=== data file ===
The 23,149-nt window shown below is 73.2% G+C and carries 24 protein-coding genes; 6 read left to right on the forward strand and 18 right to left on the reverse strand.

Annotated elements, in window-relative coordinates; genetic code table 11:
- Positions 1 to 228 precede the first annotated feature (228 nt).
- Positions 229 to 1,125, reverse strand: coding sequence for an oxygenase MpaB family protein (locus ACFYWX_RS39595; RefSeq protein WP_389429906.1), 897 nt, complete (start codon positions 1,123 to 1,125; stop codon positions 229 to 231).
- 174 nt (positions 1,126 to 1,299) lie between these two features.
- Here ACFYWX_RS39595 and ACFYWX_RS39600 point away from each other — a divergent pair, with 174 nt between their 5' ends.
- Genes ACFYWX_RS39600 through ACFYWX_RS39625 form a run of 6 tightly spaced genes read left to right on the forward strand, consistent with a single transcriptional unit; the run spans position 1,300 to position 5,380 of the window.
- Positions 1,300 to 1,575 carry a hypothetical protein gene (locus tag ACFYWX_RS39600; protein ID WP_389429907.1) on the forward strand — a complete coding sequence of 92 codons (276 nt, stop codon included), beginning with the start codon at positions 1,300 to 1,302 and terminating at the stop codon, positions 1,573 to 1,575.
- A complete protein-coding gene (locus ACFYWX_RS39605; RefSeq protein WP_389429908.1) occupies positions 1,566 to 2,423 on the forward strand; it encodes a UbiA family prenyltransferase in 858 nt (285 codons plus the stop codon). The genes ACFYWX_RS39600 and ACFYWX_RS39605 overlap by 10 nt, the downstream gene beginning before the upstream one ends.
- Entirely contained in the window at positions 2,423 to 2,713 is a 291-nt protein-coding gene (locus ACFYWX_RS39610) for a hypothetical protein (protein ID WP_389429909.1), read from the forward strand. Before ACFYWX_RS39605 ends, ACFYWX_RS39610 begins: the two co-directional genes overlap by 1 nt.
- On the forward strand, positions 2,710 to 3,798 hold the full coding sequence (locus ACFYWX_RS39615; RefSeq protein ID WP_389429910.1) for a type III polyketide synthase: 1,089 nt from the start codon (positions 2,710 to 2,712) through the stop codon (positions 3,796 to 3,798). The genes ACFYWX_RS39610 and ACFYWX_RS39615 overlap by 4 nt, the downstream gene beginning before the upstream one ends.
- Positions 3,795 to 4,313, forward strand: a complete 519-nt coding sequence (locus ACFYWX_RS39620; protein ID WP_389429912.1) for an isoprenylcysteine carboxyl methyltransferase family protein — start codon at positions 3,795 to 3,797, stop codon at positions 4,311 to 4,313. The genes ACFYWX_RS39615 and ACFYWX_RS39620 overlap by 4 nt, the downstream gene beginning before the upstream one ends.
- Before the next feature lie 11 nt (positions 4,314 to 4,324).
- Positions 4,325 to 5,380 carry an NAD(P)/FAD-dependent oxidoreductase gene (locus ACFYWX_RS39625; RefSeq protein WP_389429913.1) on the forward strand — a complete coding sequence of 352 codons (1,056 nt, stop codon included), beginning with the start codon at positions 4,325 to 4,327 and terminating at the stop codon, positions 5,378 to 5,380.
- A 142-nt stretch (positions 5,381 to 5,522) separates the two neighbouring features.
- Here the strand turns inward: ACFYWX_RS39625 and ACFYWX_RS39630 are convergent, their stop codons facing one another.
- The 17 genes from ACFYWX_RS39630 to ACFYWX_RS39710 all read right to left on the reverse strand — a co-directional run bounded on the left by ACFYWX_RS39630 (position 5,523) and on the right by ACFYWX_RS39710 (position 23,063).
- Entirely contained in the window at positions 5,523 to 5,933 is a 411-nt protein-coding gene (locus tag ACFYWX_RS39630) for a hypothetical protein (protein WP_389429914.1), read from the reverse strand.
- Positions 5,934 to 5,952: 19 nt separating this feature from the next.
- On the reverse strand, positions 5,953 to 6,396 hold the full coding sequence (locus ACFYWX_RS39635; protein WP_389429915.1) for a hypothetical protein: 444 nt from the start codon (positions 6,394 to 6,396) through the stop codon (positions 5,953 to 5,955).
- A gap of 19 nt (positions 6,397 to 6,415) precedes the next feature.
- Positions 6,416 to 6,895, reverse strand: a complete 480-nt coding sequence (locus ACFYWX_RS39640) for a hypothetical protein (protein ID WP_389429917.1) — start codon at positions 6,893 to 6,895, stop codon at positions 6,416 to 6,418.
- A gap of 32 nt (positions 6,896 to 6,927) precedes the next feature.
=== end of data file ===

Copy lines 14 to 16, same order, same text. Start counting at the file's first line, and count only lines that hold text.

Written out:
- Positions 4,325 to 5,380 carry an NAD(P)/FAD-dependent oxidoreductase gene (locus ACFYWX_RS39625; RefSeq protein WP_389429913.1) on the forward strand — a complete coding sequence of 352 codons (1,056 nt, stop codon included), beginning with the start codon at positions 4,325 to 4,327 and terminating at the stop codon, positions 5,378 to 5,380.
- A 142-nt stretch (positions 5,381 to 5,522) separates the two neighbouring features.
- Here the strand turns inward: ACFYWX_RS39625 and ACFYWX_RS39630 are convergent, their stop codons facing one another.